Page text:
DI-UMONS : Dépôt institutionnel de l’université de Mons

Recherche transversale
(titres de publication, de périodique et noms de colloque inclus)
2014-09-26 - Travail avec promoteur/Doctorat - Anglais - 194 page(s)

Montante Claire, "Functional Study of the Plasmid-Encoded CopB Protein Involved in Copper Resistance in Cupriavidus metallidurans CH34", Wattiez Ruddy (p) , 2010-10-01, soutenue le 2014-09-26

  • Codes CREF : Biochimie (DI3112), Microbiologie et protistologie [bacteriol.,virolog.,mycolog.] (DI3130)
  • Jury : Eeckhaut Igor (p) , Mergeay M., Covès J., Gillan David , Kuehn Meta J.
  • Unités de recherche UMONS : Protéomie et Microbiologie (S828)
  • Instituts UMONS : Institut des Biosciences (Biosciences)
Texte intégral :

Abstract(s) :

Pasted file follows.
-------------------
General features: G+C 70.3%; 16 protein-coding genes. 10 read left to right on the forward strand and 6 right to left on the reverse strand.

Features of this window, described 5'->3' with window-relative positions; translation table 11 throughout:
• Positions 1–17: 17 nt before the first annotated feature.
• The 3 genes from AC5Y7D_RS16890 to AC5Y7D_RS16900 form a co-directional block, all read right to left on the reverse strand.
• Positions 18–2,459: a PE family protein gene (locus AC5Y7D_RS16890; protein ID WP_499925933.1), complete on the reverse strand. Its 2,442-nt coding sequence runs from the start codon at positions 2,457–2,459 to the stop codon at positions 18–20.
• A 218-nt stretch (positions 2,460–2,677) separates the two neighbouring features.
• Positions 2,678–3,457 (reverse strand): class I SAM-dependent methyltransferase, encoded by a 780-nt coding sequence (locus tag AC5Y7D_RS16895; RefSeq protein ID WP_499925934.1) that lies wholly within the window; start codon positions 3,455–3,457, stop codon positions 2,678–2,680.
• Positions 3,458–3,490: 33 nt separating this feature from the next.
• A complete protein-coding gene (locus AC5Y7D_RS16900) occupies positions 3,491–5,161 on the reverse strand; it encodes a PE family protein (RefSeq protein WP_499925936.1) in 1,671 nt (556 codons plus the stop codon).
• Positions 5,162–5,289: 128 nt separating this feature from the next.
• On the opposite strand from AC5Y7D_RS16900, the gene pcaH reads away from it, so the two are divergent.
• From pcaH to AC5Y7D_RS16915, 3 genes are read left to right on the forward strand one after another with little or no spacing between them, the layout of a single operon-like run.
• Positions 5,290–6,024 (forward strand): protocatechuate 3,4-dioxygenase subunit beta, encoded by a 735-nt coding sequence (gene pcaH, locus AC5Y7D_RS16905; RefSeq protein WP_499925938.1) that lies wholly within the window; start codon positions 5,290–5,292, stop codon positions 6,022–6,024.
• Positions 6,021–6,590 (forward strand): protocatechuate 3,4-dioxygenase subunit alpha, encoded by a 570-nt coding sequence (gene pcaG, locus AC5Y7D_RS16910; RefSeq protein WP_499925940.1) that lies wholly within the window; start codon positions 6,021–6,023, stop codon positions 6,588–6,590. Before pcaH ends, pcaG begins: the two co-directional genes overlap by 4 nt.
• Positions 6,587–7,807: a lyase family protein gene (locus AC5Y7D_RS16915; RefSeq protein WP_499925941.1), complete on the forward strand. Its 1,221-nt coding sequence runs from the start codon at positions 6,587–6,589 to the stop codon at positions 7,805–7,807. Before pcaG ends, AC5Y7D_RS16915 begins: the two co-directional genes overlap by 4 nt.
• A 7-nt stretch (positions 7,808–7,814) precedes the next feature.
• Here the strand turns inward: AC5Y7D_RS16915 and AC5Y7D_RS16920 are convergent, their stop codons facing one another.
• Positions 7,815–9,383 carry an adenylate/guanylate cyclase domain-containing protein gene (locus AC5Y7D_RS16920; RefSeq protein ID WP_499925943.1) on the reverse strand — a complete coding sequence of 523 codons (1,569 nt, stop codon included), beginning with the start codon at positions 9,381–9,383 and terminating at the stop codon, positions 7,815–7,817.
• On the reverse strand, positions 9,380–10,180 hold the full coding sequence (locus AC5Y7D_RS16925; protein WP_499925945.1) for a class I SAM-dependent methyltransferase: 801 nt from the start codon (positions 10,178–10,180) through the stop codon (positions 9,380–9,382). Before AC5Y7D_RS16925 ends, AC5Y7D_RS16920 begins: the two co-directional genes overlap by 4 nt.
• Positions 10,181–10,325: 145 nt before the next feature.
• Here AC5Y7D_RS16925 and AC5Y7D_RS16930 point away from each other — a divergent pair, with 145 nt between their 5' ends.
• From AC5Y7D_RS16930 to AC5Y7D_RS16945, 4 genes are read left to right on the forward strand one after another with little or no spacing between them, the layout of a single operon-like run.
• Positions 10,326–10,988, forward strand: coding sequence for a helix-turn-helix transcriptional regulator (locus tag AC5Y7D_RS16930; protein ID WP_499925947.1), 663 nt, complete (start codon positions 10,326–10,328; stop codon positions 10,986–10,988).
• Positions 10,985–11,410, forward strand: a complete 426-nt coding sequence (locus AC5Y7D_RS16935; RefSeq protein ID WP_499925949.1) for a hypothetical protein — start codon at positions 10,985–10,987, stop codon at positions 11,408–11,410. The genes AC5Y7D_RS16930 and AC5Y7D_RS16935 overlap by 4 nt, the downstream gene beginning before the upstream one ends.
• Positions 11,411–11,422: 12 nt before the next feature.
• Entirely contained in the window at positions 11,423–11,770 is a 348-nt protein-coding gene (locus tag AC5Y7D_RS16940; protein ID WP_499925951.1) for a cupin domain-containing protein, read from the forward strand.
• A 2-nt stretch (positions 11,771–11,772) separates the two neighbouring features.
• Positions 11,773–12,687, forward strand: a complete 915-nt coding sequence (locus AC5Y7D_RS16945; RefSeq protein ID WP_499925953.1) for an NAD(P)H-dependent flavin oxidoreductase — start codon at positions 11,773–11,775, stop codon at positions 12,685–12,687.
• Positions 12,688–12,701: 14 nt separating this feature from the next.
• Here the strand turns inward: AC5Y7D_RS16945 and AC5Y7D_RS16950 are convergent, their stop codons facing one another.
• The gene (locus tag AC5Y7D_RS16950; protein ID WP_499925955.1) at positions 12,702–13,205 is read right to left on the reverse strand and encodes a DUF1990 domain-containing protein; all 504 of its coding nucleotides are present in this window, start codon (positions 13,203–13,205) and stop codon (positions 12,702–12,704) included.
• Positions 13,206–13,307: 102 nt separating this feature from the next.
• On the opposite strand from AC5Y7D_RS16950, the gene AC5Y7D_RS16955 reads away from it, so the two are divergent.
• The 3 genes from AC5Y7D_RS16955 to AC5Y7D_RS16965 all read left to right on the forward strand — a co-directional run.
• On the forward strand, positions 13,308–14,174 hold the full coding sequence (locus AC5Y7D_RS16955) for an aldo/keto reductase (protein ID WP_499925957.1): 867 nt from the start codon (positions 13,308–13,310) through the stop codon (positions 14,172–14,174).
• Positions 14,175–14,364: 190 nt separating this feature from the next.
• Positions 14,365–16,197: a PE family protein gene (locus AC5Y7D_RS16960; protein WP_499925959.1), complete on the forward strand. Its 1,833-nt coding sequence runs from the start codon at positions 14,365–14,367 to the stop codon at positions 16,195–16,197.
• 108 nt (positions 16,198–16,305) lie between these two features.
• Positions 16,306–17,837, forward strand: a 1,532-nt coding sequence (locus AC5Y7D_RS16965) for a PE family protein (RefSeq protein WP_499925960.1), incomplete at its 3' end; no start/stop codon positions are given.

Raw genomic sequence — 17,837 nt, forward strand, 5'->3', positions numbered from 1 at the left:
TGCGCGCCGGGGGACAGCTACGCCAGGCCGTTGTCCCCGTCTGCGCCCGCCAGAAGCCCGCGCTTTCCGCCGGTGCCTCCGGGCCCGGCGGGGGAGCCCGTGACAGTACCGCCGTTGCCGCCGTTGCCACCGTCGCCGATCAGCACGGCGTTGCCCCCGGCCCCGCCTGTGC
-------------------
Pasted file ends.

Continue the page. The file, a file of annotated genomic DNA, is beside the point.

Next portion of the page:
(Anglais) Copper, which is prevalent in the environment, is an essential trace element required by all cellular organisms. Although this metal fulfills many biological functions, copper is also extremely toxic due to its ability to cycle between stable oxidized Cu(II) and unstable reduced Cu(I) states, which can lead to cellular damage. The dual role of copper compels microorganisms, such as bacteria, to develop resistance mechanisms to tightly control copper homeostasis. Cupriavidus metallidurans strain CH34 is a β-proteobacterium able to resist and to survive in the presence of many metal ions found in anthropogenic biotopes. Consequently, C. metallidurans CH34 is an important model for studying resistance to numerous metals. Copper resistance in C. metallidurans CH34 essentially involves the cop cluster, which is present on the plasmid pMOL30, copVTMKNSRABCDIJGFOLQHEW. Plasmid-encoded Cop proteins include proteins involved in periplasmic copper detoxification, such as CopSRABCD; proteins involved in cytoplasmic copper detoxification, such as CopF; and proteins whose exact functions remain still unknown. The plasmid-encoded CopB protein has gained attention due to its unique N-terminal extremity, which is rich in methionine residues. The functional study of this protein is the subject of this thesis. Interestingly, the plasmid-encoded CopB protein has two distinct structural domains, as shown experimentally: an unstructured N-terminal extremity, wherein a sequential methionine-rich motif (MQGMDHSKMQGMDQGS) is repeated ten times, and a structural C-terminal domain, which contains many β-strands and few α-helices. Studies of these domains using synthetic peptides and recombinant proteins demonstrated an interaction between the sequential methionine-rich motif and Cu(I) ions and, to a lesser extent, Cu(II) ions. Subcellular fractionation and immunogold labeling of C. metallidurans CH34 in the presence of copper indicated that the CopB protein was outer-membrane-associated and might be folded into a β-barrel conformation, as shown by circular dichroism and transmembrane protein topology prediction. Chemical cross-linking experiments strengthened this study and identified the CopA protein, which is a putative multicopper oxidase, as one of the CopB-interacting partners involved in this copper resistance mechanism. Moreover, our investigations also highlighted a vesiculation phenomenon that had not previously been described in C. metallidurans CH34 and appears to be specific to copper exposure and the presence of metal-resistance genes harbored by plasmids (e.g., pMOL28 and pMOL30). The high abundance of copper ions complexed by the periplasmic Cop proteins inside these outer membrane vesicles suggested that this vesiculation production may serve as a new copper resistance mechanism in C. metallidurans CH34. This study paves the way towards a better understanding of the fate of copper in this microorganism.